What do you mean by linked list? Discus the advantage of linked list over array. Write an algorithm to insert and delete an item in the singly linked list.
Answer: – A linked list is a linear data structure which can store data in a sequence. Linked list data structure allocate memory dynamically which increase. Or decrease at any time. A linked list data structure can be defined as a collection of nodes. Each node has two parts such as information and pointer to next node.
Information part may consist of one or more than one fields. In other word a linked list consists of series of structure, which are not necessary contiguous. Each structure contains one or more than one contiguous information fields and a pointer to a structure containing its successor. The last node of the list contains NULL or ‘\0’ to the pointer field. The pointer contains the address of the location where next information is stored. A linked list also contains a list pointer variable called start, which contains the address of the first node in the list hence, there is an arrow drown from start to the first node in the linked list. If there is no node in the list, the list is called NULL list or empty list structure of singly linked is: –
To create a linked list, follow the following steps: –
- Declare the structure that defines the list eateries.
- Declare the variables start and *node.
- Assign start next=NULL an empty list
- Find each list entry
- Find end of the list so that node->next is NULL
- Allocate memory for the new entry by assigning it to node->next
- Assign the member values to node
- Assign node->next the value NULL to indicate the end of the list.
The linked list data structure allocates memory dynamically whereas arrays allocate memory statically and so that in linked list, memory is required at run time but in array memory is required at compile time. This memory allocation of linked list over array is major advantage and so that in linked list data structure, memory allocation is flexible means when we insert node into linked list, memory increased and when we delete node, memory space decreased according by. This facility is not available in array and so that before using of array to store data in memory allocation, size of memory must be specified. And in the case, if number of data is more than specified size, memory ignores that data and if less data stored in memory, remaining spaces are unused.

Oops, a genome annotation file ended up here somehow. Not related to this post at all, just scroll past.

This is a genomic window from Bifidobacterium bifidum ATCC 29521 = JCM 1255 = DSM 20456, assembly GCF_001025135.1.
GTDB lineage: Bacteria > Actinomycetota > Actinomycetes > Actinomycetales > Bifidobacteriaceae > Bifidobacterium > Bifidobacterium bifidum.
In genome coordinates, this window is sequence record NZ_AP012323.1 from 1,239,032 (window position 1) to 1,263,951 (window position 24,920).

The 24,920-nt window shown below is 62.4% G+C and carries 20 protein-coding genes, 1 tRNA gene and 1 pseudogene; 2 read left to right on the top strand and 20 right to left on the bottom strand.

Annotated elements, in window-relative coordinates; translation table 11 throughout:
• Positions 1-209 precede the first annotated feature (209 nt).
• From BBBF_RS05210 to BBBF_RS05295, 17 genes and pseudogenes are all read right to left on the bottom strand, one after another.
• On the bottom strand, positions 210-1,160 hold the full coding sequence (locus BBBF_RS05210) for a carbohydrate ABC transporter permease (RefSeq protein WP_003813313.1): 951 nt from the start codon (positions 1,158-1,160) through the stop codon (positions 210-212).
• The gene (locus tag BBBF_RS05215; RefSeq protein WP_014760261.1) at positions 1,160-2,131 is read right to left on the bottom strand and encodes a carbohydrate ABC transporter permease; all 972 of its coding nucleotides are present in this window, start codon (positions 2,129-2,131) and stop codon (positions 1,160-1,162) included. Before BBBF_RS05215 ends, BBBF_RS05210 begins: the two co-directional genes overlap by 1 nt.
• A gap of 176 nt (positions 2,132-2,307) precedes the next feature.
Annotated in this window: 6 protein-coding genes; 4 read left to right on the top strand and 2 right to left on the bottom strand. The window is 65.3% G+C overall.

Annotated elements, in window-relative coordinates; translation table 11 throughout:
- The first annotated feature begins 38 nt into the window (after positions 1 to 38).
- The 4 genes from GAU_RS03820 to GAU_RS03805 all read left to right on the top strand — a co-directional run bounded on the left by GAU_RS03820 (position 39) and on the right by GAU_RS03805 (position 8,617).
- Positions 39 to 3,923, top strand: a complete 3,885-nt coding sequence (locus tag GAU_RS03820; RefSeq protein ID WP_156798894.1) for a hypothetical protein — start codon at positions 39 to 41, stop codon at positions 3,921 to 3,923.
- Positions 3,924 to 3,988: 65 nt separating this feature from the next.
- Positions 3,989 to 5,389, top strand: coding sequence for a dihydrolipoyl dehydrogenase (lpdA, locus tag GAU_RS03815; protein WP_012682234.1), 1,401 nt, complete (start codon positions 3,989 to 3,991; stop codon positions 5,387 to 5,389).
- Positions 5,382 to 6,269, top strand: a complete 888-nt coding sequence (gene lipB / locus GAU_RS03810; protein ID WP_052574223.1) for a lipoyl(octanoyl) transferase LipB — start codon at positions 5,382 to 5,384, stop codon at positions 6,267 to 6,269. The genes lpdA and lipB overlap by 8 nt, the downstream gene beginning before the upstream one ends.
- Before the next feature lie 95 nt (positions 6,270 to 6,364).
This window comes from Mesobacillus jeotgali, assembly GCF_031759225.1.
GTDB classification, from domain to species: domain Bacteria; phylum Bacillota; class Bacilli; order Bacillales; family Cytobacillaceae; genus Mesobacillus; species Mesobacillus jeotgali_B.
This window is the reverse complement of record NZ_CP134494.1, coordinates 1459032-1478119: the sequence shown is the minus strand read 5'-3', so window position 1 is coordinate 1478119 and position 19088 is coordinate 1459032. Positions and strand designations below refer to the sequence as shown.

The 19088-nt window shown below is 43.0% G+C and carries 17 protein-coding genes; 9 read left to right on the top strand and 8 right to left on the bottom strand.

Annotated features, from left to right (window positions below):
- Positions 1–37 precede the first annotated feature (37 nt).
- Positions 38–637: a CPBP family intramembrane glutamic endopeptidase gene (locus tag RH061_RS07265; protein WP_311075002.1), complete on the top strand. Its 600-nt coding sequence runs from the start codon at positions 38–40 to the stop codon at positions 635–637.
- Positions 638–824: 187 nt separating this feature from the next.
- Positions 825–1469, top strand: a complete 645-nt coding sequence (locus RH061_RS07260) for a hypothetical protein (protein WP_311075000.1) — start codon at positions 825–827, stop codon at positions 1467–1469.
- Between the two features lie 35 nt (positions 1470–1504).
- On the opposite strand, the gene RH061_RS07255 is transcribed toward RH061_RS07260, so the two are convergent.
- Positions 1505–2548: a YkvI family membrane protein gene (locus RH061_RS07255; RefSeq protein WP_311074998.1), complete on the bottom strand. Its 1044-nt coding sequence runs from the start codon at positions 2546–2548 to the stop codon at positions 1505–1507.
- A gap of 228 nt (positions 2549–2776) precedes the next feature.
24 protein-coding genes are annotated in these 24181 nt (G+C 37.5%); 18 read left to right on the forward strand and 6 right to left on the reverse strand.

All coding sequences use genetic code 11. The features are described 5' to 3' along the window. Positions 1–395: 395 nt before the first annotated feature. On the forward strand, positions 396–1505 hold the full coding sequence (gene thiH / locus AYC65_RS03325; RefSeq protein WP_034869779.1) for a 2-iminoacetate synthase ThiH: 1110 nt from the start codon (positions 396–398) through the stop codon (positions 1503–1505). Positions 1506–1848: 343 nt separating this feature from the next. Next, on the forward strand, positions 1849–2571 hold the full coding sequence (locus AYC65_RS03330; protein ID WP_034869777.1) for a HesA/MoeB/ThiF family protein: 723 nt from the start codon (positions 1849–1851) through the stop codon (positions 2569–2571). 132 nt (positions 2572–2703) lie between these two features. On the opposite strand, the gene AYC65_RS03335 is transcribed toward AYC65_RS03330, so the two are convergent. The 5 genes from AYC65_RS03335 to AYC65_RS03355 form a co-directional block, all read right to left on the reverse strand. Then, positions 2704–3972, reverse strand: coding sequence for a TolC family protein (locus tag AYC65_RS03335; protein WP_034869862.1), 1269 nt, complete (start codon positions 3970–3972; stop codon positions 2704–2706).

In the linked list data structure, insertion of node is possible of any position. In the given algorithm, we can insert node at the beginning of linked list.
Step 1: [Check for free space] If new1=NULL output “OVER FLOW” and EXITE Step 2: [Allocate free space] New1=Create new node Step 3: [Read value of information part of a new node] Info[New1]=value. Step 4: [Link address part of the currently created node with the address of start] Next[New1]=start Step 5: [New assign address of newly created node to the start] Start=new1 Step 6: Exit
Similarly insertion, deletion is also possible from beginning, from end or from any other position In the linked list. Here we delete first node using an algorithm.
Step 1: [Initialization] Node=start Next [Position to the first node in the list] Previous=Assign address of start Step 2: [Perform deletion operation] If node=NULL Output=”UNDERFLOW” and exit Else [Delete first node] Next [Previous]=Next[node] [Move pointer to next node in the list] Free the space associated with node. Step 3: Exit